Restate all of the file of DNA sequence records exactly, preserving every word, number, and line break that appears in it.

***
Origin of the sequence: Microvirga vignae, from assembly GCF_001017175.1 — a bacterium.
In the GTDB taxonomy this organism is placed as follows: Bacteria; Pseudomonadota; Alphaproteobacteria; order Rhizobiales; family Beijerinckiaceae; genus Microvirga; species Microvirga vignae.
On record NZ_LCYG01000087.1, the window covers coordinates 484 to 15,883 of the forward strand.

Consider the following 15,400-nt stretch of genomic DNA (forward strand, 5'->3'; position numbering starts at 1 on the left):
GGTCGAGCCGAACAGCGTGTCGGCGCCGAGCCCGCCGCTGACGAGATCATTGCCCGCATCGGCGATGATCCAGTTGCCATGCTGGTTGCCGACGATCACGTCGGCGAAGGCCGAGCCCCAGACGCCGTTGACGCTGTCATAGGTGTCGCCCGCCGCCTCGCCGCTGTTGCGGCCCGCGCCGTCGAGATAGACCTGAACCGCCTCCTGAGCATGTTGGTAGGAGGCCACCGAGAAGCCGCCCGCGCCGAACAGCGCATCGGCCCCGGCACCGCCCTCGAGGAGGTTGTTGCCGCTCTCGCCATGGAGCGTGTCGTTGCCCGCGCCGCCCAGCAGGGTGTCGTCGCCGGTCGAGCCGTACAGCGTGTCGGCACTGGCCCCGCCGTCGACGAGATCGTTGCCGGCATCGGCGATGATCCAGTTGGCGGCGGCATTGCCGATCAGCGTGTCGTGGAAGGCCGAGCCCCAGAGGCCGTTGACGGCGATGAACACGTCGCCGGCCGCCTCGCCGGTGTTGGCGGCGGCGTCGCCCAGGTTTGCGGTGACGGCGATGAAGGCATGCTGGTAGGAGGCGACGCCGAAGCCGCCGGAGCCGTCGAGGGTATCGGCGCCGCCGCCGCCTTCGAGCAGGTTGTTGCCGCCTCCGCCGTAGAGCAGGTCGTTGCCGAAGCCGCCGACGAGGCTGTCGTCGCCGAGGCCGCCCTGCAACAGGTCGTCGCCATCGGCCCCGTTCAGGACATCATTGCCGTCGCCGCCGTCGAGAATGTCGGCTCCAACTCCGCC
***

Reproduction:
Origin of the sequence: Microvirga vignae, from assembly GCF_001017175.1 — a bacterium.
In the GTDB taxonomy this organism is placed as follows: Bacteria; Pseudomonadota; Alphaproteobacteria; order Rhizobiales; family Beijerinckiaceae; genus Microvirga; species Microvirga vignae.
On record NZ_LCYG01000087.1, the window covers coordinates 484 to 15,883 of the forward strand.

Consider the following 15,400-nt stretch of genomic DNA (forward strand, 5'->3'; position numbering starts at 1 on the left):
GGTCGAGCCGAACAGCGTGTCGGCGCCGAGCCCGCCGCTGACGAGATCATTGCCCGCATCGGCGATGATCCAGTTGCCATGCTGGTTGCCGACGATCACGTCGGCGAAGGCCGAGCCCCAGACGCCGTTGACGCTGTCATAGGTGTCGCCCGCCGCCTCGCCGCTGTTGCGGCCCGCGCCGTCGAGATAGACCTGAACCGCCTCCTGAGCATGTTGGTAGGAGGCCACCGAGAAGCCGCCCGCGCCGAACAGCGCATCGGCCCCGGCACCGCCCTCGAGGAGGTTGTTGCCGCTCTCGCCATGGAGCGTGTCGTTGCCCGCGCCGCCCAGCAGGGTGTCGTCGCCGGTCGAGCCGTACAGCGTGTCGGCACTGGCCCCGCCGTCGACGAGATCGTTGCCGGCATCGGCGATGATCCAGTTGGCGGCGGCATTGCCGATCAGCGTGTCGTGGAAGGCCGAGCCCCAGAGGCCGTTGACGGCGATGAACACGTCGCCGGCCGCCTCGCCGGTGTTGGCGGCGGCGTCGCCCAGGTTTGCGGTGACGGCGATGAAGGCATGCTGGTAGGAGGCGACGCCGAAGCCGCCGGAGCCGTCGAGGGTATCGGCGCCGCCGCCGCCTTCGAGCAGGTTGTTGCCGCCTCCGCCGTAGAGCAGGTCGTTGCCGAAGCCGCCGACGAGGCTGTCGTCGCCGAGGCCGCCCTGCAACAGGTCGTCGCCATCGGCCCCGTTCAGGACATCATTGCCGTCGCCGCCGTCGAGAATGTCGGCTCCAACTCCGCC